Administering filesystems

Checking and repairing filesystems

When you boot the system after an abnormal shutdown, the fsck(ADM) utility runs automatically on the root filesystem. You can also set up your other filesystems to be checked automatically before they are mounted -- See ``Modifying filesystem mount configuration''.

NOTE: You cannot check the root filesystem with the Filesystem Manager. To check the root filesystem, you put the system in single-user mode and run fsck(ADM).

To check filesystems manually, in the Filesystem Manager:

  1. Select the filesystem to check from the list.

  2. Select Check and Repair from the Mount menu, then select Selected Filesystem. If the filesystem is not in the list, select Other Local Filesystem.

    NOTE: You can only check local filesystems. Check NFS filesystems on the system on which they reside. You can do this remotely using the Open Host selection of the Host menu. This requires user equivalence on the machine you plan to administer, as described in ``Adding user equivalence''. As on the local machine, non-root accounts require the sysadmin authorization to run the Filesystem Manager. See ``Assigning subsystem authorizations'' for more information.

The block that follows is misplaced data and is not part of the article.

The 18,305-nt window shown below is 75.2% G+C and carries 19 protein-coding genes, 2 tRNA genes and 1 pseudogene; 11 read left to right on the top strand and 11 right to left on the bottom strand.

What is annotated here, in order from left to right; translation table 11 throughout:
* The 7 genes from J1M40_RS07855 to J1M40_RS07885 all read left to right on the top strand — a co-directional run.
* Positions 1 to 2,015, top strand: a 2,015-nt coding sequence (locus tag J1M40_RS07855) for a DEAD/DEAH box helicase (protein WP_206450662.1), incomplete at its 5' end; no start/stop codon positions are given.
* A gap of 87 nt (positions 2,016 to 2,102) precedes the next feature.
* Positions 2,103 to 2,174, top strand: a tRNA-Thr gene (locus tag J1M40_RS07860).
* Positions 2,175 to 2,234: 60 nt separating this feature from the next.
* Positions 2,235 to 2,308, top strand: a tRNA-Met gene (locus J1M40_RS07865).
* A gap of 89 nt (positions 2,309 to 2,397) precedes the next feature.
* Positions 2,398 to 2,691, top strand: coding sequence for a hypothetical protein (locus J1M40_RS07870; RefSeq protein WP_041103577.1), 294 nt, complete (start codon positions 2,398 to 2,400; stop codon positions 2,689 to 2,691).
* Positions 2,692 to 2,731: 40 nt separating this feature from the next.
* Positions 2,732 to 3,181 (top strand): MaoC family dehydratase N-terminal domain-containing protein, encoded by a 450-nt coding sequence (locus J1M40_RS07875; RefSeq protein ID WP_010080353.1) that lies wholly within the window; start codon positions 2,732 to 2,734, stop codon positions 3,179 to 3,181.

3. Specify the type of checking and what to do if the filesystem is corrupted, then click on OK. See ``Check and repair options''.
The Filesystem Manager checks the filesystem and displays the output in a Status window; see ``Filesystem check phases (HTFS, EAFS, AFS, S51K)''. When the filesystem has been checked, click on Close.

NOTE: In cases where a file appears to be lost, check for the file in the lost+found directory at the top of the filesystem. Files that have become disconnected from the structure are stored there. If the file is not in lost+found, restore the file from your backups. See ``Restoring files from a scheduled filesystem backup''.

DTFS filesystems do not require lost+found directories.

See also:

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© 2003 Caldera International, Inc. All rights reserved.
SCO OpenServer Release 5.0.7 -- 11 February 2003